In an article titled “Romania in top-level graft crackdown as paper tiger barest teeth,” the renowned Financial Times praises Laura Codruta Kovesi, who leads with an iron hand the National Anticorruption Directorate (DNA). “Romania — once considered one of the EU’s most corrupt countries — has become an anti-graft test bed. High-profile convictions have transformed public perceptions of its anti-corruption directorate, the DNA: once seen as a paper tiger established as a condition for EU membership, it is now hailed as a fearsome adversary of even the country’s most powerful politicians,” the ample article published by the Financial Times reads.
Andrew Byrne, the author of the article, mentions among the DNA’s successes the case of Premier Victor Ponta, indicted this month for a series of corruption acts dating back to 2007-2008. Ponta’s assets have been seized, along with the accounts of Dan Sova, his associate at the time, and of former Finance Minister Darius Valcov, who have also been charged with corruption.
“Now, under Laura Kovesi, the 42-year old prosecutor and former national team basketball star who has led the DNA since 2013, the agency’s conviction tally is mounting rapidly, with more than 1,000 secured last year.
Romania’s graft purge. Its performance has begun to draw attention from countries similarly afflicted by corruption, such as Greece, Bulgaria and Croatia, where there is growing interest in how Romania’s anti-graft prosecutors have become so powerful. Since it was set up in 2002, DNA has received strong international backing; from the European Commission, which made progress in fighting corruption a condition of EU membership, and also from the United States. Monica Macovei, a justice minister, relaunched the agency under new leadership in 2005,” the author of the article writes.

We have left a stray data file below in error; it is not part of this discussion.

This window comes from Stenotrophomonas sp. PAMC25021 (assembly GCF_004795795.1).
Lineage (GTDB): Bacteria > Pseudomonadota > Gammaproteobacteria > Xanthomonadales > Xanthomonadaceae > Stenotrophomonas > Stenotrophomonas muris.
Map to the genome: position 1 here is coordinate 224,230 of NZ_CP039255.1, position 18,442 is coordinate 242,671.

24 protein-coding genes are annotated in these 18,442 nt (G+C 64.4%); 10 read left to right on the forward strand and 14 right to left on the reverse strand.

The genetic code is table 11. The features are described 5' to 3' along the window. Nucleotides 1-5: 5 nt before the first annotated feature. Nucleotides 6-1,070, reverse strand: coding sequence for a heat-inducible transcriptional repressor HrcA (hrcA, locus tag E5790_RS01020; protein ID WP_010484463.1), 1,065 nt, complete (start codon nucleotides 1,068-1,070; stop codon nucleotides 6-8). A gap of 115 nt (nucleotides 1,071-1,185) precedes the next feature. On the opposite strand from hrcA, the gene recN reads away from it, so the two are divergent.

“The crackdown has also had unintended consequences; fear of prosecution has paralysed public administration, says one businessman, who warns anxious mid-level officials have stopped awarding public contracts to avoid scrutiny. For some, Romania’s prosecutors have become too powerful and their investigations too wide-ranging. MPs will discuss proposals in autumn to limit the use of so-called pre-trial “preventive arrests”, a measure some say is designed to clip the agency’s wings,” the Financial Times warns.
Likewise, the publication points out that the DNA enjoys the support of President Klaus Iohannis, while Victor Ponta claims that the case against him is politically motivated. Nevertheless, he resigned from the helm of the party and is showing signs that he would give up power, the publication says, reminding that according to statistics the DNA has an approval rating of 65 per cent and that its actions are perceived as the long-overdue purge of a political class that maintained a Communist-era network of patronage and clientelism for nearly two decades after the execution of former dictator Nicolae Ceausescu.